Most DNA mutations related to breast cancer take place in breast cells during a woman's life rather than having been inherited. These acquired mutations of oncogenes and/or tumor suppressor genes may result from other factors, like radiation or cancer-causing chemicals. But so far, the causes of most acquired mutations that could lead to breast cancer are still unknown. Most breast cancers have several acquired gene mutations.

 

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Breast Cancer Signs and Symptoms


Knowing how your breasts normally look and feel is an important part of breast health. Although having regular screening tests for breast cancer is important, mammograms do not find every breast cancer. This means it's also important for you to be aware of changes in your breasts and to know the signs and symptoms of breast cancer.

The most common symptom of breast cancer is a new lump or mass. A painless, hard mass that has irregular edges is more likely to be cancer, but breast cancers can be tender, soft, or round. They can even be painful. For this reason, it's important to have any new breast mass, lump, or breast change checked by an experienced health care professional.

Other possible symptoms of breast cancer include:

  • Swelling of all or part of a breast (even if no lump is felt)
  • Skin dimpling (sometimes looking like an orange peel)
  • Breast or nipple pain
  • Nipple retraction (turning inward)
  • Nipple or breast skin that is red, dry, flaking or thickened
  • Nipple discharge (other than breast milk)
  • Swollen lymph nodes (Sometimes a breast cancer can spread to lymph nodes under the arm or around the collar bone and cause a lump or swelling there, even before the original tumor in the breast is large enough to be felt.)

Although any of these symptoms can be caused by things other than breast cancer, if you have them, they should be reported to a health care professional so the cause can be found.

Remember that knowing what to look for does not take the place of having regular mammograms and other screening tests. Screening tests can help find breast cancer early, before any symptoms appear. Finding breast cancer early gives you a better chance of successful treatment.

How Is Breast Cancer Treated?


Breast cancer is treated in several ways. It depends on the kind of breast cancer and how far it has spread. People with breast cancer often get more than one kind of treatment.

Surgery. An operation where doctors cut out cancer tissue.
Chemotherapy. Using special medicines to shrink or kill the cancer cells. The drugs can be pills you take or medicines given in your veins, or sometimes both.
Hormonal therapy. Blocks cancer cells from getting the hormones they need to grow.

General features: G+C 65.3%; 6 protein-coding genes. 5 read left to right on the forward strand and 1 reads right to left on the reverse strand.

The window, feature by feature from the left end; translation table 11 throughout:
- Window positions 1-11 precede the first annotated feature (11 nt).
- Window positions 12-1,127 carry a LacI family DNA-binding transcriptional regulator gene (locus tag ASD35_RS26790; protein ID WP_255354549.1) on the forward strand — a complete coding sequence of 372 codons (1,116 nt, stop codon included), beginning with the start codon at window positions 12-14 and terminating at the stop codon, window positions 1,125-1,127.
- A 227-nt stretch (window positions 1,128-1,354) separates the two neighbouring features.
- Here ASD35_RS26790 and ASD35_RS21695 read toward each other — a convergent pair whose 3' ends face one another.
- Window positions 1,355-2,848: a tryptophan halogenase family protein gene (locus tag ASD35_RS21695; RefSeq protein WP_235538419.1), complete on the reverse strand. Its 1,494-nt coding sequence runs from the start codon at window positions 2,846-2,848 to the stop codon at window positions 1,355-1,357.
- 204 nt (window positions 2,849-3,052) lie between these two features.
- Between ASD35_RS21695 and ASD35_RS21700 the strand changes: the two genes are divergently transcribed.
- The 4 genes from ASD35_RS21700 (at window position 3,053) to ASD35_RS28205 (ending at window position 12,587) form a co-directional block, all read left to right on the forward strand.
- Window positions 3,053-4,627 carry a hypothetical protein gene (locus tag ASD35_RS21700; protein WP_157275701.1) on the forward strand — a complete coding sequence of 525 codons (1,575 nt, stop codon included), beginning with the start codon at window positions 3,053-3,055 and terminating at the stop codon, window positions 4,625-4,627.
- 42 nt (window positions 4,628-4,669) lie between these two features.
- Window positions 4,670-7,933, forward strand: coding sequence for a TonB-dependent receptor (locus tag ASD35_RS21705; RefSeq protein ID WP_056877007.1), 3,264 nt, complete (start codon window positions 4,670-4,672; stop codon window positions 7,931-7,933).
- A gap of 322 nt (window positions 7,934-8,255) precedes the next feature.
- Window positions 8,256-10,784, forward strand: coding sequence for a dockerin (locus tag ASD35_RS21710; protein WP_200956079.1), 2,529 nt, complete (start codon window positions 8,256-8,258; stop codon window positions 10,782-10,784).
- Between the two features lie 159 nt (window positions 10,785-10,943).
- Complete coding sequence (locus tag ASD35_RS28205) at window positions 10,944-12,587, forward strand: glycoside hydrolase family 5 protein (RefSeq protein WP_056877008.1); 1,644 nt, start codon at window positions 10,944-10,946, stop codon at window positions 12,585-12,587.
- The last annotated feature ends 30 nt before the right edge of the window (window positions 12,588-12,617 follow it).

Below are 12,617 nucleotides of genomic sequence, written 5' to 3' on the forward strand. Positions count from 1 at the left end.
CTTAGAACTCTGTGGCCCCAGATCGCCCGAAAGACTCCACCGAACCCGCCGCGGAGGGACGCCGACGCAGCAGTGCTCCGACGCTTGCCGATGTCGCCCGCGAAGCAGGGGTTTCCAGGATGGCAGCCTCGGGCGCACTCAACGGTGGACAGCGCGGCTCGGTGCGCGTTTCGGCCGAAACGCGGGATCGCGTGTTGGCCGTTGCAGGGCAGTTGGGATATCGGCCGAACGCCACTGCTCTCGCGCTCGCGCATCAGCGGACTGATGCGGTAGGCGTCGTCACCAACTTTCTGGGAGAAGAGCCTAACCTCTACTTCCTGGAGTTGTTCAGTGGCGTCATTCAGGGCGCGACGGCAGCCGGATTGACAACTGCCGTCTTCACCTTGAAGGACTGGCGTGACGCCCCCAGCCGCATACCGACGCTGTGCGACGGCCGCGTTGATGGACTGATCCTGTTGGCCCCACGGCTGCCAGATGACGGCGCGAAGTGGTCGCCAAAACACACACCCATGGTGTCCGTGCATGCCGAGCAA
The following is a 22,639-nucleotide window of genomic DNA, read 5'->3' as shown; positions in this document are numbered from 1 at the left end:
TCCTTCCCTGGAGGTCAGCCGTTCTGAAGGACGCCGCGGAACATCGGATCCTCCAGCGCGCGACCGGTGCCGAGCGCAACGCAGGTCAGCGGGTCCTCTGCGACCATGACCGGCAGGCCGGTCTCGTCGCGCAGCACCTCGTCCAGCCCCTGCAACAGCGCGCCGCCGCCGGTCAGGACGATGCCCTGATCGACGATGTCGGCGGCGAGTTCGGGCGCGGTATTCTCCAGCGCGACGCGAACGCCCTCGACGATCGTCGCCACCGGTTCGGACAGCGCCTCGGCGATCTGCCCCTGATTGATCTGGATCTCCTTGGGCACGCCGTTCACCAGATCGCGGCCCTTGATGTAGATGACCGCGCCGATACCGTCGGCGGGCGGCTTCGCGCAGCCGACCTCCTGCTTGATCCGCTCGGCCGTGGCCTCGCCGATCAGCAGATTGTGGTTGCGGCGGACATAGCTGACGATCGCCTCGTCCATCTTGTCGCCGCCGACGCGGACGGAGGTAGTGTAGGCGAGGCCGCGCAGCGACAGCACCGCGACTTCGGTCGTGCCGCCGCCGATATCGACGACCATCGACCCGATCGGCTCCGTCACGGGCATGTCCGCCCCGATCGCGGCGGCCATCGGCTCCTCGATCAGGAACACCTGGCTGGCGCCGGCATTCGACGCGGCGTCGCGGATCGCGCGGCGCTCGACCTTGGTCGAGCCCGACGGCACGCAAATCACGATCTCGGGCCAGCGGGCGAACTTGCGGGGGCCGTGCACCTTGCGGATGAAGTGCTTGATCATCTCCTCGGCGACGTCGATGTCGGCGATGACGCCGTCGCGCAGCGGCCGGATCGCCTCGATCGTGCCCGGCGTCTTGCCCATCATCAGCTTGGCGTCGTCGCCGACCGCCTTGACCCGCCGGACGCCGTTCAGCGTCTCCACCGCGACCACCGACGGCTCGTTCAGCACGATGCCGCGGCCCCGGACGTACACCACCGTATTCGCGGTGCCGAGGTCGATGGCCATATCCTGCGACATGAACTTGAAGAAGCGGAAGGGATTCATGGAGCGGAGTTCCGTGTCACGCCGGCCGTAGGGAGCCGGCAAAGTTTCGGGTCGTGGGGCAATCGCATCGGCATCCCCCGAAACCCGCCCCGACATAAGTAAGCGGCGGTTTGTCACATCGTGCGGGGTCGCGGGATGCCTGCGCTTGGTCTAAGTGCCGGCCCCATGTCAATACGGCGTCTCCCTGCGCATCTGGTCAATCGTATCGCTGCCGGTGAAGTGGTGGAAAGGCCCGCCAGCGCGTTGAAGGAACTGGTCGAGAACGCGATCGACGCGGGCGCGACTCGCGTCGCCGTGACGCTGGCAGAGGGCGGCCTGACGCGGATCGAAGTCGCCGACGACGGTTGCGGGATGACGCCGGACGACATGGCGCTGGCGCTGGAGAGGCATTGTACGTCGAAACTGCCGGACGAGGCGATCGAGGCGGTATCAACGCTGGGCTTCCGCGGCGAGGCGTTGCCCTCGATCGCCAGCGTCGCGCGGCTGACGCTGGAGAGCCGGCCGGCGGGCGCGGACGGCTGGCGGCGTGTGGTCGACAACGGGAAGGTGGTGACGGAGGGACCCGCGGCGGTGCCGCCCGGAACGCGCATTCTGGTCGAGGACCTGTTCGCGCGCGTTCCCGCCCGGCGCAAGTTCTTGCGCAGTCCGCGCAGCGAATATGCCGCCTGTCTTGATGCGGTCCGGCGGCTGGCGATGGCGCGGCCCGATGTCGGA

Biological therapy. Works with your body’s immune system to help it fight cancer cells or to control side effects from other cancer treatments.
Radiation therapy. Using high-energy rays (similar to X-rays) to kill the cancer cells.
Doctors from different specialties often work together to treat breast cancer. Surgeons are doctors who perform operations. Medical oncologists are doctors who treat cancer with medicine. Radiation oncologists are doctors who treat cancer with radiation.

Clinical Trials
Clinical trials use new treatment options to see if they are safe and effective.
Complementary and Alternative Medicine
Complementary and alternative medicine are medicines and health practices that are not standard cancer treatments. Complementary medicine is used in addition to standard treatments, and alternative medicine is used instead of standard treatments. Meditation, yoga, and supplements like vitamins and herbs are some examples.

Many kinds of complementary and alternative medicine have not been tested scientifically and may not be safe. Talk to your doctor about the risks and benefits before you start any kind of complementary or alternative medicine.

 

 

 
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Which Treatment Is Right for Me?


Choosing the treatment that is right for you may be hard. Talk to your cancer doctor about the treatment options available for your type and stage of cancer. Your doctor can explain the risks and benefits of each treatment and their side effects. Side effects are how your body reacts to drugs or other treatments.

Sometimes people get an opinion from more than one cancer doctor. This is called a “second opinion.” Getting a second opinionexternal icon may help you choose the treatment that is right for you.

 

 

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Prepared:
Neshat Khosravi - Microbiologist

Refrence:

https://www.cancer.org/cancer/breast-cancer/treatment.html